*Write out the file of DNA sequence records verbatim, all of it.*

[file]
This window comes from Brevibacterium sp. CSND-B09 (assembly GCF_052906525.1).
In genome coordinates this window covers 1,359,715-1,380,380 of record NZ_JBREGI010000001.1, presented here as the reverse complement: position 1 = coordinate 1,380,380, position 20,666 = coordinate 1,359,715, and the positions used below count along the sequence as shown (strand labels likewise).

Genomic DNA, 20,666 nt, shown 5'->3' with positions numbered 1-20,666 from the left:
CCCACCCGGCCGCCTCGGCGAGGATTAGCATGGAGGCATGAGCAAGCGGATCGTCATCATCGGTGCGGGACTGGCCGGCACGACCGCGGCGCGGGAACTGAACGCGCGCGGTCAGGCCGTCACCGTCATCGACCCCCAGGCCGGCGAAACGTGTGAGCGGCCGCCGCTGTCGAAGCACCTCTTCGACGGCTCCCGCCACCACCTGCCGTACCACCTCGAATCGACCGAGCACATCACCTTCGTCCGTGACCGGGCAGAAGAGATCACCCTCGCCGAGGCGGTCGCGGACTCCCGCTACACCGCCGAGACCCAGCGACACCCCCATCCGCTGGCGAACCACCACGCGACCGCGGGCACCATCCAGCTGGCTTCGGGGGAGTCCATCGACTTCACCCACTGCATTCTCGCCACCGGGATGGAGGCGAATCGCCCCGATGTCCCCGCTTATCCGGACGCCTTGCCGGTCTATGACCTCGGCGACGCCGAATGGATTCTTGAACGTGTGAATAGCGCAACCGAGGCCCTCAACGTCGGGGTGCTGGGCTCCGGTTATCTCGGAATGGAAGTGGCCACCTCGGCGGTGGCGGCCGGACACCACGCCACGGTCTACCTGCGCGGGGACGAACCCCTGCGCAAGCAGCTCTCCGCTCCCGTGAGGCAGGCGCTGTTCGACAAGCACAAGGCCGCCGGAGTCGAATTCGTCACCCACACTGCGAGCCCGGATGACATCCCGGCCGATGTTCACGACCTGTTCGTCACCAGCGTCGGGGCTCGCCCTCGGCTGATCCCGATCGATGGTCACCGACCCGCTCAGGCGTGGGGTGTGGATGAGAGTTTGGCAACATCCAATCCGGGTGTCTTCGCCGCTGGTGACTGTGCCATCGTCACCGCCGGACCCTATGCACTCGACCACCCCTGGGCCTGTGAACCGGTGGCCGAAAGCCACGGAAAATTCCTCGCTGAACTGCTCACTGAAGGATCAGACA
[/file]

This window comes from Brevibacterium sp. CSND-B09 (assembly GCF_052906525.1).
In genome coordinates this window covers 1,359,715-1,380,380 of record NZ_JBREGI010000001.1, presented here as the reverse complement: position 1 = coordinate 1,380,380, position 20,666 = coordinate 1,359,715, and the positions used below count along the sequence as shown (strand labels likewise).

Genomic DNA, 20,666 nt, shown 5'->3' with positions numbered 1-20,666 from the left:
CCCACCCGGCCGCCTCGGCGAGGATTAGCATGGAGGCATGAGCAAGCGGATCGTCATCATCGGTGCGGGACTGGCCGGCACGACCGCGGCGCGGGAACTGAACGCGCGCGGTCAGGCCGTCACCGTCATCGACCCCCAGGCCGGCGAAACGTGTGAGCGGCCGCCGCTGTCGAAGCACCTCTTCGACGGCTCCCGCCACCACCTGCCGTACCACCTCGAATCGACCGAGCACATCACCTTCGTCCGTGACCGGGCAGAAGAGATCACCCTCGCCGAGGCGGTCGCGGACTCCCGCTACACCGCCGAGACCCAGCGACACCCCCATCCGCTGGCGAACCACCACGCGACCGCGGGCACCATCCAGCTGGCTTCGGGGGAGTCCATCGACTTCACCCACTGCATTCTCGCCACCGGGATGGAGGCGAATCGCCCCGATGTCCCCGCTTATCCGGACGCCTTGCCGGTCTATGACCTCGGCGACGCCGAATGGATTCTTGAACGTGTGAATAGCGCAACCGAGGCCCTCAACGTCGGGGTGCTGGGCTCCGGTTATCTCGGAATGGAAGTGGCCACCTCGGCGGTGGCGGCCGGACACCACGCCACGGTCTACCTGCGCGGGGACGAACCCCTGCGCAAGCAGCTCTCCGCTCCCGTGAGGCAGGCGCTGTTCGACAAGCACAAGGCCGCCGGAGTCGAATTCGTCACCCACACTGCGAGCCCGGATGACATCCCGGCCGATGTTCACGACCTGTTCGTCACCAGCGTCGGGGCTCGCCCTCGGCTGATCCCGATCGATGGTCACCGACCCGCTCAGGCGTGGGGTGTGGATGAGAGTTTGGCAACATCCAATCCGGGTGTCTTCGCCGCTGGTGACTGTGCCATCGTCACCGCCGGACCCTATGCACTCGACCACCCCTGGGCCTGTGAACCGGTGGCCGAAAGCCACGGAAAATTCCTCGCTGAACTGCTCACTGAAGGATCAGACA